The man was rescued by a Spanish military ship participating in the EU's “Operation Sophia” to crack down on smugglers, and then brought to the Italian island of Lampedusa.
The vessel left on Sunday or Monday from Sabratha, western Libya, with five children and several pregnant women among those on board, the Gambian told a member of the UN High Commissioner for Refugees who met him at a hospital in Lampedusa.
Most of the passengers were from Nigeria, Mali and The Gambia, he said.
He said that the boat began taking on water a few hours after setting off, and that he survived by holding on to a fuel can.
According to information gathered by the International Organization for Migration (IOM), the man was spotted almost by accident by the Spanish ship, which then transferred him to the Italian coastguard.
“It shows that there may very well be shipwrecks we don't know about, because the boats sink without a trace,” Flavio de Giacomo, an IOM spokesman, told AFP.
Since the beginning of this year, at least 590 migrants have died or gone missing along the Libyan coast, excluding this latest capsizing, the IOM estimates.
Migrants keep coming
Last week, the Spanish group Pro-Activa Open Arms discovered two empty and partially capsized dinghies, raising fears that hundreds of migrants could be missing, since smugglers often pack 120 to 140 people on such vessels, and often many more.
But these incidents are not included in the IOM's estimates, in particular as one of the vessels may have been one that capsized in Libyan waters shortly before then, in which 54 people were rescued but 66 were missing.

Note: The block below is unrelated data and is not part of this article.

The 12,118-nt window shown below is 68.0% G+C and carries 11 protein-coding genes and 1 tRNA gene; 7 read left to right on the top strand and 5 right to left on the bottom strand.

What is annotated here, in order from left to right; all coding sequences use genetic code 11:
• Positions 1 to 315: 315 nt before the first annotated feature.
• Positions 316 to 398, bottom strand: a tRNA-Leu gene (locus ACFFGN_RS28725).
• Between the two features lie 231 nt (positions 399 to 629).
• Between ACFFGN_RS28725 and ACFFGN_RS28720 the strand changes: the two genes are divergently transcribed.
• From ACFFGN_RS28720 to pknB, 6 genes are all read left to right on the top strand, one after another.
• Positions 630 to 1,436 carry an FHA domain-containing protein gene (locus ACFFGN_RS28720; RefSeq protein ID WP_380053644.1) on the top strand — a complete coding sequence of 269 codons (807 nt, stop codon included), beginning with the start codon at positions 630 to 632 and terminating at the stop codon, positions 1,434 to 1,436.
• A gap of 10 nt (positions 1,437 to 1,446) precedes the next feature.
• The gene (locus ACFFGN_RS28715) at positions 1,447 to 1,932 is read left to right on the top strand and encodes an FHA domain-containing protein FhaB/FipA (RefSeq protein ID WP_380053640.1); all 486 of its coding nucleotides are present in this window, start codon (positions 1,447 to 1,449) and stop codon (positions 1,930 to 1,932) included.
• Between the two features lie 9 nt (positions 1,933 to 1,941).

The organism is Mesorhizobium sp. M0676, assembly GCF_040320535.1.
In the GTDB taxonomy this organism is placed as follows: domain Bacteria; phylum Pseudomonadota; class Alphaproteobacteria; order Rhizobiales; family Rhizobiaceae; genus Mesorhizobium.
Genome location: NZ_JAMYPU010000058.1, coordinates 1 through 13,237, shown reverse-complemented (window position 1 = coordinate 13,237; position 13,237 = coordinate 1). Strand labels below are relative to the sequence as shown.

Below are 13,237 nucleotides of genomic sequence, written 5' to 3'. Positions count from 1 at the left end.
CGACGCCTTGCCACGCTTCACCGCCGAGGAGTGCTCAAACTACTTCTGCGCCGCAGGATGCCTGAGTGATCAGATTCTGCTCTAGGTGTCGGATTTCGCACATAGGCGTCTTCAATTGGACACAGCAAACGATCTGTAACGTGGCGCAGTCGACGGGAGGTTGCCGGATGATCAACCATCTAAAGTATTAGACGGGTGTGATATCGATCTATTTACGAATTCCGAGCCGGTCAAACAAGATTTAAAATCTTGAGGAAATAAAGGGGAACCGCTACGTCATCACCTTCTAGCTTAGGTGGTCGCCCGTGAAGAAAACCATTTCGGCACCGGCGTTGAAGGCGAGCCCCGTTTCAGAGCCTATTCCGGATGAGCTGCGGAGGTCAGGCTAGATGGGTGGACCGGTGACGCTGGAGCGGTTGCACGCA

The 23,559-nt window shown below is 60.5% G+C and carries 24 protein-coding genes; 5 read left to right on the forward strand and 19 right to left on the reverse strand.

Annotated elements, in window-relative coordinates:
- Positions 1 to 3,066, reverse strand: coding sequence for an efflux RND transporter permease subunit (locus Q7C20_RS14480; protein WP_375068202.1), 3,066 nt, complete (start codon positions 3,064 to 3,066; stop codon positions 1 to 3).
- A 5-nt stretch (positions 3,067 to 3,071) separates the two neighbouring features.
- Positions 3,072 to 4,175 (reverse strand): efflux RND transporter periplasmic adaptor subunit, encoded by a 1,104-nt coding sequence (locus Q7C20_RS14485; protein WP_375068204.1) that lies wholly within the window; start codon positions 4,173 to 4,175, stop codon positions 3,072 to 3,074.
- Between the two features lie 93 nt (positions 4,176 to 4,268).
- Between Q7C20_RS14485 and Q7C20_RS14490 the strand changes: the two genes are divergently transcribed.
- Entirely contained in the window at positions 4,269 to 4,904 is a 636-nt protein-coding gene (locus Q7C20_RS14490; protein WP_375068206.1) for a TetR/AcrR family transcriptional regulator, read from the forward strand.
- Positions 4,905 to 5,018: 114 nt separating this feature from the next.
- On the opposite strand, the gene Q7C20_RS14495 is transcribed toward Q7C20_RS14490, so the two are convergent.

The dangers have not slowed the surge in arrivals this year, however: The Italian coastguard says it orchestrated the rescue of more than 1,100 migrants off Libya between Tuesday and Wednesday morning.
The coastguard is taking them to Sicily, which will bring the total number of arrivals to Italy this year to more than 24,000, a sharp increase from the same period last year.
Nongovernmental organisations say the increase reflects worsening living conditions in Libya as well as fears, whipped up by smugglers, that Europe will soon block off the Mediterranean passage for good.
Italy has been trying to bolster its cooperation with Libya to halt the people-smuggling operations by building camps to house migrants who are intercepted trying to reach Europe, and send them back to their countries.
The plan has riled rights groups, who see the potential for abuse in Libya and note that 40 percent of sub-Saharan migrants who apply for asylum in Italy are currently being accepted.